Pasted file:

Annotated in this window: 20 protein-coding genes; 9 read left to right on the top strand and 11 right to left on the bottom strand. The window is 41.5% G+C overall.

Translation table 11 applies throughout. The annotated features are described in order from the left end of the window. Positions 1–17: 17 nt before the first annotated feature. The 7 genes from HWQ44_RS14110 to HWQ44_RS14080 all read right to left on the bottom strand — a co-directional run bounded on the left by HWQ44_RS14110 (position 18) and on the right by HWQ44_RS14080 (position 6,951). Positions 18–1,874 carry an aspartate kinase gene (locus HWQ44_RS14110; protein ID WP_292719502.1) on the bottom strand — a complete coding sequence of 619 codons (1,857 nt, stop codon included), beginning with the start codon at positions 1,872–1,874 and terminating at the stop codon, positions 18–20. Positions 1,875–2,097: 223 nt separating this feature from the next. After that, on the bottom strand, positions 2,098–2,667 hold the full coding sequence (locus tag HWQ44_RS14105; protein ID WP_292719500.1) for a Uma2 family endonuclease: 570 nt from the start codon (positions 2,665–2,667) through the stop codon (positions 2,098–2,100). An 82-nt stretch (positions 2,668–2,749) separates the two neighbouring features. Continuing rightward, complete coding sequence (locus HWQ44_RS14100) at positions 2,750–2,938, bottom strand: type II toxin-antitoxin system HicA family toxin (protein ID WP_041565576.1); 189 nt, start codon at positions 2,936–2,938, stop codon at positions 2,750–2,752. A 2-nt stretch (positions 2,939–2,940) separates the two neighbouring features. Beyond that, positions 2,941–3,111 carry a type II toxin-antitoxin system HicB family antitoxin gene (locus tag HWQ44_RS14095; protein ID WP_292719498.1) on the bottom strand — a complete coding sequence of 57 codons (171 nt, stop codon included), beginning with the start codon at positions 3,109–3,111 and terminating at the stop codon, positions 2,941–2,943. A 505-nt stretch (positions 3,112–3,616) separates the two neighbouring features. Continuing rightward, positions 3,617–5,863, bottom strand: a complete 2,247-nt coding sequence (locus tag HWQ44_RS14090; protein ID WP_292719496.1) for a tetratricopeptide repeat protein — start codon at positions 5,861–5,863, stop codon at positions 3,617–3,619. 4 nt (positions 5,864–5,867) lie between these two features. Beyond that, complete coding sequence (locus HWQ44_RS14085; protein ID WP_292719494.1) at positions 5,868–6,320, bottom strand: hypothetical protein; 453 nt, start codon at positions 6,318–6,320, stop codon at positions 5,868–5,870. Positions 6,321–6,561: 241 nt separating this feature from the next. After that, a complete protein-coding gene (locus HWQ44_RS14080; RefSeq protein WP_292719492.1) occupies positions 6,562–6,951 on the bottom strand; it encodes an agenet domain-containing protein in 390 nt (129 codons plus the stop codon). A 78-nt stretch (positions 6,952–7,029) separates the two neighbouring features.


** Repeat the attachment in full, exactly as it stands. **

Annotated in this window: 20 protein-coding genes; 9 read left to right on the top strand and 11 right to left on the bottom strand. The window is 41.5% G+C overall.

Translation table 11 applies throughout. The annotated features are described in order from the left end of the window. Positions 1–17: 17 nt before the first annotated feature. The 7 genes from HWQ44_RS14110 to HWQ44_RS14080 all read right to left on the bottom strand — a co-directional run bounded on the left by HWQ44_RS14110 (position 18) and on the right by HWQ44_RS14080 (position 6,951). Positions 18–1,874 carry an aspartate kinase gene (locus HWQ44_RS14110; protein ID WP_292719502.1) on the bottom strand — a complete coding sequence of 619 codons (1,857 nt, stop codon included), beginning with the start codon at positions 1,872–1,874 and terminating at the stop codon, positions 18–20. Positions 1,875–2,097: 223 nt separating this feature from the next. After that, on the bottom strand, positions 2,098–2,667 hold the full coding sequence (locus tag HWQ44_RS14105; protein ID WP_292719500.1) for a Uma2 family endonuclease: 570 nt from the start codon (positions 2,665–2,667) through the stop codon (positions 2,098–2,100). An 82-nt stretch (positions 2,668–2,749) separates the two neighbouring features. Continuing rightward, complete coding sequence (locus HWQ44_RS14100) at positions 2,750–2,938, bottom strand: type II toxin-antitoxin system HicA family toxin (protein ID WP_041565576.1); 189 nt, start codon at positions 2,936–2,938, stop codon at positions 2,750–2,752. A 2-nt stretch (positions 2,939–2,940) separates the two neighbouring features. Beyond that, positions 2,941–3,111 carry a type II toxin-antitoxin system HicB family antitoxin gene (locus tag HWQ44_RS14095; protein ID WP_292719498.1) on the bottom strand — a complete coding sequence of 57 codons (171 nt, stop codon included), beginning with the start codon at positions 3,109–3,111 and terminating at the stop codon, positions 2,941–2,943. A 505-nt stretch (positions 3,112–3,616) separates the two neighbouring features. Continuing rightward, positions 3,617–5,863, bottom strand: a complete 2,247-nt coding sequence (locus tag HWQ44_RS14090; protein ID WP_292719496.1) for a tetratricopeptide repeat protein — start codon at positions 5,861–5,863, stop codon at positions 3,617–3,619. 4 nt (positions 5,864–5,867) lie between these two features. Beyond that, complete coding sequence (locus HWQ44_RS14085; protein ID WP_292719494.1) at positions 5,868–6,320, bottom strand: hypothetical protein; 453 nt, start codon at positions 6,318–6,320, stop codon at positions 5,868–5,870. Positions 6,321–6,561: 241 nt separating this feature from the next. After that, a complete protein-coding gene (locus HWQ44_RS14080; RefSeq protein WP_292719492.1) occupies positions 6,562–6,951 on the bottom strand; it encodes an agenet domain-containing protein in 390 nt (129 codons plus the stop codon). A 78-nt stretch (positions 6,952–7,029) separates the two neighbouring features.